With 95% of people below 34 years of age making spending decisions based on reviews, fake reviews have the potential to make or break a brand. AI can be leveraged here to detect fake reviews, but it has been unwittingly leveraged to generate fake reviews as well! 

The significance of online reviews has increased drastically in recent years.

The Bright Local’s 2018 Local Consumer Review Survey has reported some interesting facts. It is a yearly survey of a representative sample (age groups) of 1,000 US-based consumers. According to this study,   86% of consumers referring to peer reviews before trying an app, going to a restaurant or buying a product. While reviews have become a valuable resource for decision-making, they are also misused to create deceptive opinions. With almost 60% of people agreeing that they will only use a business with over four stars, the high trust factor that is attached to reviews has resulted in a surge in paid fake reviews.

The report says that in 2017, 18% of people responded considered the reviews written within the past 15 days, but in the recent 2018 survey, this number has increased to 40%. There is a dip in the number of consumers reading fake reviews – from 79% in 2017 to 74% in 2018. While this can suggest that fake reviews are declining, it could also indicate that the paid fake review writers are getting better.

The report has also mentioned that over 30% of people have started recognizing fake reviews- 57% in the 18-34 age group were able to identify many fake reviews, those over 55 years of age were less likely to spot multiple fake reviews. Fake news, thus, is rampant and that is not a healthy trait. In fact, recently, The Federal Trade Commission settled its first case, where it fined $12.8 million fine to an online company for using fake, paid advertisements to sell weight-loss pills on Amazon. Fake review detection has attracted attention where AI is being used to identify fake reviews from the real ones.

In another study conducted by Aalto University with Japanese researchers from Waseda University AI ’s ability to detect fake reviews better than the human eye, has been established. A powerful AI tool can raise flags when the system reviews any suspicious, unusual writing style, and the team can pursue its authenticity.

Researchers at the University of Chicago have also demonstrated AI’s usage to develop fake reviews that were nearly impossible to detect. The research, called “Automated Crowdturfing Attacks and Defenses in Online Review Systems,” showed how a deep learning method called recurrent neural networks was generating believable and useful reviews.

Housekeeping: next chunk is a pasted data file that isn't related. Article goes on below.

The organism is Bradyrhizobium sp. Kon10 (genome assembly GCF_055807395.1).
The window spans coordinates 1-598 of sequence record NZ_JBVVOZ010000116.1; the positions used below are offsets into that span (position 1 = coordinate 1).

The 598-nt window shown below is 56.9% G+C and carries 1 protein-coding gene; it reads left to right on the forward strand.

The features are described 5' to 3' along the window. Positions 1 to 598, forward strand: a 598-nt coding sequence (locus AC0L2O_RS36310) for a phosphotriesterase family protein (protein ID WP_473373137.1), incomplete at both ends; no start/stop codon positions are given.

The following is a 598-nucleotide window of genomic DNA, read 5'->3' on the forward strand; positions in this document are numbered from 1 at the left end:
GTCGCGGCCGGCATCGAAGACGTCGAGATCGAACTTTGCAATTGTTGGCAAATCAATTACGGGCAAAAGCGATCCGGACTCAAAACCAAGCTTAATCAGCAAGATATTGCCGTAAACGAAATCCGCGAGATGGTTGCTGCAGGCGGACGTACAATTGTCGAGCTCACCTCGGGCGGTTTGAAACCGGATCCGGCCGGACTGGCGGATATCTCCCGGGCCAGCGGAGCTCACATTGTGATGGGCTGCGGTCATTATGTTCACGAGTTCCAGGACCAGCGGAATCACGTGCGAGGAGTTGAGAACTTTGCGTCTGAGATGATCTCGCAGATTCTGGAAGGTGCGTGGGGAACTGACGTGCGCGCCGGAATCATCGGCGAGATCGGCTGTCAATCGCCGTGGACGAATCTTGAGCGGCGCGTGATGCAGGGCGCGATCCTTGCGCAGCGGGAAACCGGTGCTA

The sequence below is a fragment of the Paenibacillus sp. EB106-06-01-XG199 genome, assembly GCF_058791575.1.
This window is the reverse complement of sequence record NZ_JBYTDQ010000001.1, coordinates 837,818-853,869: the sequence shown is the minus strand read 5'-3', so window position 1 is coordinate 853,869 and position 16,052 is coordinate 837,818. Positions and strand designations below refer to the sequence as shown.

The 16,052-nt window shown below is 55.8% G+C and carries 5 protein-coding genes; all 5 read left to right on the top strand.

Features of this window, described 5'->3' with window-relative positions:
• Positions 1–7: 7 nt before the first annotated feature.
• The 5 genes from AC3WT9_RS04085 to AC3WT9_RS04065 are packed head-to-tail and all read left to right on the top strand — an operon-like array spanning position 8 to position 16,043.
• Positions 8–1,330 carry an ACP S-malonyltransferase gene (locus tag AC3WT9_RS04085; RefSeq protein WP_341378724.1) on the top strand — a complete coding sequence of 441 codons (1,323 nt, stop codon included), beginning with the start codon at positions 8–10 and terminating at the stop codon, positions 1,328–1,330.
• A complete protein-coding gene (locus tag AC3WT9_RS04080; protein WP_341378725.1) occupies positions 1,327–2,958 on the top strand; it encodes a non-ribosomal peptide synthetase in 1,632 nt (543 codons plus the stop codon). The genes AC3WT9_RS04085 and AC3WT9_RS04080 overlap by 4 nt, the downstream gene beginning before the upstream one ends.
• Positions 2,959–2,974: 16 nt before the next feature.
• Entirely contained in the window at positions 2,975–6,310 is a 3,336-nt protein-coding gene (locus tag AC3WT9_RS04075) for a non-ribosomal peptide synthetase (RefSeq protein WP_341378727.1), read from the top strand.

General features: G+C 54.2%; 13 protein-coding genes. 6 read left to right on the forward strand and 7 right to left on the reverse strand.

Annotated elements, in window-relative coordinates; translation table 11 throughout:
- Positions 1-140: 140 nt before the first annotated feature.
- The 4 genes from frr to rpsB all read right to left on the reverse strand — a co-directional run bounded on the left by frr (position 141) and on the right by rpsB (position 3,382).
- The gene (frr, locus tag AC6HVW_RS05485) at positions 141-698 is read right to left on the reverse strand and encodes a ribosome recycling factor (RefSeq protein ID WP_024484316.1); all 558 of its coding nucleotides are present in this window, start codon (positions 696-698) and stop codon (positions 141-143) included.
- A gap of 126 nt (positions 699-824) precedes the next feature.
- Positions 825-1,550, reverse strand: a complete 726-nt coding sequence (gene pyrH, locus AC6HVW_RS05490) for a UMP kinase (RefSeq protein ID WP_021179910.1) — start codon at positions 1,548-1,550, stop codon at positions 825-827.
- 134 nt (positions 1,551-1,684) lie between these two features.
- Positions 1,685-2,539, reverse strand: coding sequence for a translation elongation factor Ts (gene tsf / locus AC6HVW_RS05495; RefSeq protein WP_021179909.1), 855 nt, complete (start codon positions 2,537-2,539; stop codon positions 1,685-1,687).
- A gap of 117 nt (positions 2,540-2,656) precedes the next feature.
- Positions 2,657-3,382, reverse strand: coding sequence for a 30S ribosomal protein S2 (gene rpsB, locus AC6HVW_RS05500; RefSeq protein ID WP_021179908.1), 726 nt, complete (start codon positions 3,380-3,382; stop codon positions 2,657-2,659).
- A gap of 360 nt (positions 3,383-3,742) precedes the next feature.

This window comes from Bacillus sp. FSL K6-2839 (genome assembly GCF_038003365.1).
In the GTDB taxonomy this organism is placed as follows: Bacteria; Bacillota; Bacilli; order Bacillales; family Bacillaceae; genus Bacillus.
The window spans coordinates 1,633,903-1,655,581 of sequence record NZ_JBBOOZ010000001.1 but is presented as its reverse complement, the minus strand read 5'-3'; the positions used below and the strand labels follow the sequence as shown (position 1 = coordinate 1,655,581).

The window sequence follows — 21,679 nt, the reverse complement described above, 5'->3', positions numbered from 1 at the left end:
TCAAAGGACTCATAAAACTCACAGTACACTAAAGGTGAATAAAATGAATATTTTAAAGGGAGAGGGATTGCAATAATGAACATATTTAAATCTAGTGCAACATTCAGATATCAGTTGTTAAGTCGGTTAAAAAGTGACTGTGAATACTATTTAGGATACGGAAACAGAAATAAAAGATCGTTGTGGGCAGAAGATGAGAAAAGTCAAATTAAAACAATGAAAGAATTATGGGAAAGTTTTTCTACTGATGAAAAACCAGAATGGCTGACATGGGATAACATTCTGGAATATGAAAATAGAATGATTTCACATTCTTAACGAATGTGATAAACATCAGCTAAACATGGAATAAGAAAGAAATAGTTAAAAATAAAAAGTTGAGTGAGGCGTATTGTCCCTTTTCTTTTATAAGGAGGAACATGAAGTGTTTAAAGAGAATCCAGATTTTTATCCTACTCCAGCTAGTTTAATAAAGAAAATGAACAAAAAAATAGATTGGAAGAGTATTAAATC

AI has proved to be successful in identifying fake reviews written by humans, but, the same technology is also being misused to generate fake reviews. It requires a certain level of sophistication in identifying the autonomously generated reviews.

Since sites like Yelp, TripAdvisor and Amazon display user reviews for products and services, the amount of fakes generated by AI is likely to increase substantially. Experts have observed that 60% of the fake reviews were thought to be real. Since reviews can make or break a business, companies can try boosting their sales by creating positive fake reviews and can generate negative reviews for a competitor.

According to Towards Data Science’s AI 2018 review, Natural Language Processing (NLP) algorithm was hugely acceptable- at 29% respondents agreeing for its usage. It saw an almost equal application in usage for chatbots and text parsing (used for reviews).

Since the consumer’s faith in reviews evidently affects businesses very significantly, fake news needs to be weeded out more urgently than before.  The obvious solution seems to be a third-party service provider’s investment in resources like AI, that can help protect the integrity of reviews.

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Meeta Ramnani
As a Senior Editor with Ondot Media, Meeta has the onus of developing credible content after collating inputs and opinions from global leadership teams – on enterprise and marketing technologies. She creates articles, interviews, and blogs from inputs of global CXOs, and ensures each article meets the challenge of interesting content, very interestingly written. An avid bike rider, Meeta, is a postgraduate from Indian Institute of Journalism and New Media (IIJNM) Bangalore, where her specialization was Business Journalism. She carries four years of experience in mainstream print media where she worked as a correspondent with The Times Group and Sakal Media Group in Pune.